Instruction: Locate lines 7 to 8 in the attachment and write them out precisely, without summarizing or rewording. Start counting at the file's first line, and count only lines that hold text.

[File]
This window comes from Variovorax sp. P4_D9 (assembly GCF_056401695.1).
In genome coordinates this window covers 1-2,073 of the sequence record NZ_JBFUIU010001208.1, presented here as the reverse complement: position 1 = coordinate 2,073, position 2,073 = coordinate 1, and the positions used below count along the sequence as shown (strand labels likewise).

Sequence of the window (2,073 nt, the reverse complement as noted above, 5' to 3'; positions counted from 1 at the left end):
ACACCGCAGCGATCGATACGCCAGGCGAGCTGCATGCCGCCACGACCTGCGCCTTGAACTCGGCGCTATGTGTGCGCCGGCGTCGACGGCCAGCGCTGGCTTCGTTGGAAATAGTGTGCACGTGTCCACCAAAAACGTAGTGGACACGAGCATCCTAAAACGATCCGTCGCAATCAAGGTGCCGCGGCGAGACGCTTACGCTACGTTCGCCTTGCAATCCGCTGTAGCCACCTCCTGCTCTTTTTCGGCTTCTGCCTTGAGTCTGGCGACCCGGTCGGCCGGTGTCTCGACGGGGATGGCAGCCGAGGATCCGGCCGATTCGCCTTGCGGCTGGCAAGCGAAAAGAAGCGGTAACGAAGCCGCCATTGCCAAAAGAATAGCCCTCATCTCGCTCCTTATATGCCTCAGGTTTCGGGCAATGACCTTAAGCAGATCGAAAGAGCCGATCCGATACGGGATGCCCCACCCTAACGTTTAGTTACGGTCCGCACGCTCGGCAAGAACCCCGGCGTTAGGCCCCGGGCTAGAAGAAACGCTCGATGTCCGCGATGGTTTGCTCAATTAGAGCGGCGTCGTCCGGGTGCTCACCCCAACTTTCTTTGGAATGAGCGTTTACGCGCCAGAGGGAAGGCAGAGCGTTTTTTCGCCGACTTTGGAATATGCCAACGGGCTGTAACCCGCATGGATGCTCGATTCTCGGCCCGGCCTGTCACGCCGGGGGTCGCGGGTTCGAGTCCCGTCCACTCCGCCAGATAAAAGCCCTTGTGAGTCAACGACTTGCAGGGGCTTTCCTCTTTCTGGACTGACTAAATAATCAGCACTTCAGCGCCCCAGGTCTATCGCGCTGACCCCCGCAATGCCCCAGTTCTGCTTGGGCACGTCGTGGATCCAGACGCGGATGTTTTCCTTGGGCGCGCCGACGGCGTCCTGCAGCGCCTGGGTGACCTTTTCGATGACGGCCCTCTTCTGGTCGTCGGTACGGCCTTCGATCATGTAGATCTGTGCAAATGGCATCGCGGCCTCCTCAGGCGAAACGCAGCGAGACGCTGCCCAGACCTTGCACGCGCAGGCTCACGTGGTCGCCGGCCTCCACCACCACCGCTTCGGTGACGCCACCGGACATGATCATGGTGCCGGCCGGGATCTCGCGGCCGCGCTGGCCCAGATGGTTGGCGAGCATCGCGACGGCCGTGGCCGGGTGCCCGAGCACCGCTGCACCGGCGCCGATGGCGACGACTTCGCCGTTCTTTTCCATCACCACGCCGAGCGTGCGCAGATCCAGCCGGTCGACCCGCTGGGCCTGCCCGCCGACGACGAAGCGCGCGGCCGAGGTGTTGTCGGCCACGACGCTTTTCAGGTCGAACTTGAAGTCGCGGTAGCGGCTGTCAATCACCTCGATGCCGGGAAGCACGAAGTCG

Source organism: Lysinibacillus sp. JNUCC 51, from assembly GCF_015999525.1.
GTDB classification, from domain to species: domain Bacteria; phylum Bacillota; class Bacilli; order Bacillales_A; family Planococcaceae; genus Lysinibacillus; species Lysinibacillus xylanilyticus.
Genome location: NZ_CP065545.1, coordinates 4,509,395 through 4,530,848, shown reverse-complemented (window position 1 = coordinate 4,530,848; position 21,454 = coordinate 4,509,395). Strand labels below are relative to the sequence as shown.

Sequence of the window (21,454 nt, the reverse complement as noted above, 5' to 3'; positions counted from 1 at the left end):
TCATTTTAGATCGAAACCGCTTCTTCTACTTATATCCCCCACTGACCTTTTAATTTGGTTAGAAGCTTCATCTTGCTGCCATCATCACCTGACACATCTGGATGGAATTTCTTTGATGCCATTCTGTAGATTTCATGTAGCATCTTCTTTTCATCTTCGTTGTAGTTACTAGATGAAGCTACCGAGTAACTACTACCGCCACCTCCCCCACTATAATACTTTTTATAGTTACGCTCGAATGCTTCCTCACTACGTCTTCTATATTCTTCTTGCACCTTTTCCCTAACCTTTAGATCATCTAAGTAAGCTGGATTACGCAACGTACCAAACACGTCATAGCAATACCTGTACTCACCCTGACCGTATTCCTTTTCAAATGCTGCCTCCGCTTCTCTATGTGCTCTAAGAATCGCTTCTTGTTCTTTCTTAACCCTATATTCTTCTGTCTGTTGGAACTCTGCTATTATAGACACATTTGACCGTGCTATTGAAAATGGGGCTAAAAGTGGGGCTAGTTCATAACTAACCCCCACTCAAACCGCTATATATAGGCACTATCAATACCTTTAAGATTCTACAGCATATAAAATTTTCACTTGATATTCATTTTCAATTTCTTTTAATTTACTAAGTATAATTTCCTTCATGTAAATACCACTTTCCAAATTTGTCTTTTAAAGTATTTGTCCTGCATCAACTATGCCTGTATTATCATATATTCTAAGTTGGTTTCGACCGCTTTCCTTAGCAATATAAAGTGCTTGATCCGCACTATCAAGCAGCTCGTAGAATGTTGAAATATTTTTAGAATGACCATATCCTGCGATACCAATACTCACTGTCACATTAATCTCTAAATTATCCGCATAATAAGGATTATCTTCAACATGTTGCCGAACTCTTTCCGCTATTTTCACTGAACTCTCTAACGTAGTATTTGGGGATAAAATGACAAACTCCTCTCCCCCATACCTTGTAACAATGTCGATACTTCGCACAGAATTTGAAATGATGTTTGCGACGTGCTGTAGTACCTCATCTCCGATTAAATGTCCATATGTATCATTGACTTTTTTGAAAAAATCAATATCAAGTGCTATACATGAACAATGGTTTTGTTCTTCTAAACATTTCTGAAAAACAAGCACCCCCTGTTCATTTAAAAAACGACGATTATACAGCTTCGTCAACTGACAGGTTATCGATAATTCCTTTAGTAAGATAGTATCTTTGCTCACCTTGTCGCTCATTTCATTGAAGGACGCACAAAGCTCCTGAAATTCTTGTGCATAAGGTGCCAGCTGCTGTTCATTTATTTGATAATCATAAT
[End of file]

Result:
Genome location: NZ_CP065545.1, coordinates 4,509,395 through 4,530,848, shown reverse-complemented (window position 1 = coordinate 4,530,848; position 21,454 = coordinate 4,509,395). Strand labels below are relative to the sequence as shown.

Sequence of the window (21,454 nt, the reverse complement as noted above, 5' to 3'; positions counted from 1 at the left end):